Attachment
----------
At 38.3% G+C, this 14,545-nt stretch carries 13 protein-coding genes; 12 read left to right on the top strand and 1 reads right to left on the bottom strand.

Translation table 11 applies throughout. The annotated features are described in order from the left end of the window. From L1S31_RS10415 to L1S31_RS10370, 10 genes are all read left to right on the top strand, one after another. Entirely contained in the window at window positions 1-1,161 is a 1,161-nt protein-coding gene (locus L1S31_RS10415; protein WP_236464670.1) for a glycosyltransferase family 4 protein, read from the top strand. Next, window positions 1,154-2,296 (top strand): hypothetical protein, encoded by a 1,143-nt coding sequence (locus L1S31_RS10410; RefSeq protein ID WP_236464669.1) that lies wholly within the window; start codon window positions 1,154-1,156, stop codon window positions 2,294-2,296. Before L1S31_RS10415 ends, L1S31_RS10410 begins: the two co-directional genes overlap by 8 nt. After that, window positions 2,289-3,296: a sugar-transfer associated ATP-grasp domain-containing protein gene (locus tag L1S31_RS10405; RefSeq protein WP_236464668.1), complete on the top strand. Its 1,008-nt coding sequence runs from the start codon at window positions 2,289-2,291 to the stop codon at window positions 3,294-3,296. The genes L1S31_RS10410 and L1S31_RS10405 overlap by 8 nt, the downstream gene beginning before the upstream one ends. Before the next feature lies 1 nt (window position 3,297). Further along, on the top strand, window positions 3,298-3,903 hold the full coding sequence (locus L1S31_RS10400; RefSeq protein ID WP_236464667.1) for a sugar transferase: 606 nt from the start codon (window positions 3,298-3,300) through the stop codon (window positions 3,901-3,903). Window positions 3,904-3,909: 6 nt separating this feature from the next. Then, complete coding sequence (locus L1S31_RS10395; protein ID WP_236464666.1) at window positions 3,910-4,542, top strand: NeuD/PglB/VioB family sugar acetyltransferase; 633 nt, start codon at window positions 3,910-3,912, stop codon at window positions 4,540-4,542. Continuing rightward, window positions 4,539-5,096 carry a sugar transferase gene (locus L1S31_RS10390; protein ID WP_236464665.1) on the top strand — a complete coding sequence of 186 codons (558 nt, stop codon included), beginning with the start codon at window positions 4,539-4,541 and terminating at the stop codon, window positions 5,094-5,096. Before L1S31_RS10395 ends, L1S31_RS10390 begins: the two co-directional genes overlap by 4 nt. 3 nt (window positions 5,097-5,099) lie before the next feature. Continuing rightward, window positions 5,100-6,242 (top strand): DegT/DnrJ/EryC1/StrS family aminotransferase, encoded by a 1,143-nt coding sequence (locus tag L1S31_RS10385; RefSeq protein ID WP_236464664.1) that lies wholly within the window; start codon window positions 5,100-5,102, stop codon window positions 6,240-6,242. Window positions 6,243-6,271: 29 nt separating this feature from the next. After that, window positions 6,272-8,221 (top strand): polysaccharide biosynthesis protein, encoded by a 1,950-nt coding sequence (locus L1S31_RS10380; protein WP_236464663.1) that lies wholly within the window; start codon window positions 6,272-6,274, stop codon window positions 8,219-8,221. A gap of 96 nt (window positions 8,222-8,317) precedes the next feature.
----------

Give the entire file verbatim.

At 38.3% G+C, this 14,545-nt stretch carries 13 protein-coding genes; 12 read left to right on the top strand and 1 reads right to left on the bottom strand.

Translation table 11 applies throughout. The annotated features are described in order from the left end of the window. From L1S31_RS10415 to L1S31_RS10370, 10 genes are all read left to right on the top strand, one after another. Entirely contained in the window at window positions 1-1,161 is a 1,161-nt protein-coding gene (locus L1S31_RS10415; protein WP_236464670.1) for a glycosyltransferase family 4 protein, read from the top strand. Next, window positions 1,154-2,296 (top strand): hypothetical protein, encoded by a 1,143-nt coding sequence (locus L1S31_RS10410; RefSeq protein ID WP_236464669.1) that lies wholly within the window; start codon window positions 1,154-1,156, stop codon window positions 2,294-2,296. Before L1S31_RS10415 ends, L1S31_RS10410 begins: the two co-directional genes overlap by 8 nt. After that, window positions 2,289-3,296: a sugar-transfer associated ATP-grasp domain-containing protein gene (locus tag L1S31_RS10405; RefSeq protein WP_236464668.1), complete on the top strand. Its 1,008-nt coding sequence runs from the start codon at window positions 2,289-2,291 to the stop codon at window positions 3,294-3,296. The genes L1S31_RS10410 and L1S31_RS10405 overlap by 8 nt, the downstream gene beginning before the upstream one ends. Before the next feature lies 1 nt (window position 3,297). Further along, on the top strand, window positions 3,298-3,903 hold the full coding sequence (locus L1S31_RS10400; RefSeq protein ID WP_236464667.1) for a sugar transferase: 606 nt from the start codon (window positions 3,298-3,300) through the stop codon (window positions 3,901-3,903). Window positions 3,904-3,909: 6 nt separating this feature from the next. Then, complete coding sequence (locus L1S31_RS10395; protein ID WP_236464666.1) at window positions 3,910-4,542, top strand: NeuD/PglB/VioB family sugar acetyltransferase; 633 nt, start codon at window positions 3,910-3,912, stop codon at window positions 4,540-4,542. Continuing rightward, window positions 4,539-5,096 carry a sugar transferase gene (locus L1S31_RS10390; protein ID WP_236464665.1) on the top strand — a complete coding sequence of 186 codons (558 nt, stop codon included), beginning with the start codon at window positions 4,539-4,541 and terminating at the stop codon, window positions 5,094-5,096. Before L1S31_RS10395 ends, L1S31_RS10390 begins: the two co-directional genes overlap by 4 nt. 3 nt (window positions 5,097-5,099) lie before the next feature. Continuing rightward, window positions 5,100-6,242 (top strand): DegT/DnrJ/EryC1/StrS family aminotransferase, encoded by a 1,143-nt coding sequence (locus tag L1S31_RS10385; RefSeq protein ID WP_236464664.1) that lies wholly within the window; start codon window positions 5,100-5,102, stop codon window positions 6,240-6,242. Window positions 6,243-6,271: 29 nt separating this feature from the next. After that, window positions 6,272-8,221 (top strand): polysaccharide biosynthesis protein, encoded by a 1,950-nt coding sequence (locus L1S31_RS10380; protein WP_236464663.1) that lies wholly within the window; start codon window positions 6,272-6,274, stop codon window positions 8,219-8,221. A gap of 96 nt (window positions 8,222-8,317) precedes the next feature.